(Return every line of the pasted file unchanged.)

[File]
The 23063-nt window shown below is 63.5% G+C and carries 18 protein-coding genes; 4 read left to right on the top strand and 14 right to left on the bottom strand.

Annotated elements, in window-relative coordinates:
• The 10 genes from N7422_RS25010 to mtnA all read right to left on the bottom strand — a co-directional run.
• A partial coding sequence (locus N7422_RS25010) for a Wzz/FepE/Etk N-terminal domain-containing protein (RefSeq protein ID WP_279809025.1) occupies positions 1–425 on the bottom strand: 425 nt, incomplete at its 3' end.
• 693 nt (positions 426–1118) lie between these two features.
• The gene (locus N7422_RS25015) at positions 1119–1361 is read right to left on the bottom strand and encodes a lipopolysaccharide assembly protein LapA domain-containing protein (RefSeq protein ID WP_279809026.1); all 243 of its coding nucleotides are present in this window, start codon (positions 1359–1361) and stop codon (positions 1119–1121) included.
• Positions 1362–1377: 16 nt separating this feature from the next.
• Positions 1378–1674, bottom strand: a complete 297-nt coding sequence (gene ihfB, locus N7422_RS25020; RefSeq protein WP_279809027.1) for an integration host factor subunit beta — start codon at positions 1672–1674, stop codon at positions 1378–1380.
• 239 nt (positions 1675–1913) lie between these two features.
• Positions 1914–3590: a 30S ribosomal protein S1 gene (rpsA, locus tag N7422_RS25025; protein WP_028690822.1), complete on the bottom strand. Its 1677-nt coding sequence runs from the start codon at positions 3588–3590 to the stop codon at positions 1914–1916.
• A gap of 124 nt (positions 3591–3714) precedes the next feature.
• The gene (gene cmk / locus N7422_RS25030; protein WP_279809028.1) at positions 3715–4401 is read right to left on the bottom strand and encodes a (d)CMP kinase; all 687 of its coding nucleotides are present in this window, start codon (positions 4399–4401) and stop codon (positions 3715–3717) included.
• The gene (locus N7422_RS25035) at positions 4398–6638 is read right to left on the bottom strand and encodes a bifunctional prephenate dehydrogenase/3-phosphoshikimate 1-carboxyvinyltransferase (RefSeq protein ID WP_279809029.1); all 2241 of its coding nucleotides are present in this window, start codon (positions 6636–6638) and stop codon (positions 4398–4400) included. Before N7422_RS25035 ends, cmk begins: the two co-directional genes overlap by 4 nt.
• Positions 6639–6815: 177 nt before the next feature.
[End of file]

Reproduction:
The 23063-nt window shown below is 63.5% G+C and carries 18 protein-coding genes; 4 read left to right on the top strand and 14 right to left on the bottom strand.

Annotated elements, in window-relative coordinates:
• The 10 genes from N7422_RS25010 to mtnA all read right to left on the bottom strand — a co-directional run.
• A partial coding sequence (locus N7422_RS25010) for a Wzz/FepE/Etk N-terminal domain-containing protein (RefSeq protein ID WP_279809025.1) occupies positions 1–425 on the bottom strand: 425 nt, incomplete at its 3' end.
• 693 nt (positions 426–1118) lie between these two features.
• The gene (locus N7422_RS25015) at positions 1119–1361 is read right to left on the bottom strand and encodes a lipopolysaccharide assembly protein LapA domain-containing protein (RefSeq protein ID WP_279809026.1); all 243 of its coding nucleotides are present in this window, start codon (positions 1359–1361) and stop codon (positions 1119–1121) included.
• Positions 1362–1377: 16 nt separating this feature from the next.
• Positions 1378–1674, bottom strand: a complete 297-nt coding sequence (gene ihfB, locus N7422_RS25020; RefSeq protein WP_279809027.1) for an integration host factor subunit beta — start codon at positions 1672–1674, stop codon at positions 1378–1380.
• 239 nt (positions 1675–1913) lie between these two features.
• Positions 1914–3590: a 30S ribosomal protein S1 gene (rpsA, locus tag N7422_RS25025; protein WP_028690822.1), complete on the bottom strand. Its 1677-nt coding sequence runs from the start codon at positions 3588–3590 to the stop codon at positions 1914–1916.
• A gap of 124 nt (positions 3591–3714) precedes the next feature.
• The gene (gene cmk / locus N7422_RS25030; protein WP_279809028.1) at positions 3715–4401 is read right to left on the bottom strand and encodes a (d)CMP kinase; all 687 of its coding nucleotides are present in this window, start codon (positions 4399–4401) and stop codon (positions 3715–3717) included.
• The gene (locus N7422_RS25035) at positions 4398–6638 is read right to left on the bottom strand and encodes a bifunctional prephenate dehydrogenase/3-phosphoshikimate 1-carboxyvinyltransferase (RefSeq protein ID WP_279809029.1); all 2241 of its coding nucleotides are present in this window, start codon (positions 6636–6638) and stop codon (positions 4398–4400) included. Before N7422_RS25035 ends, cmk begins: the two co-directional genes overlap by 4 nt.
• Positions 6639–6815: 177 nt before the next feature.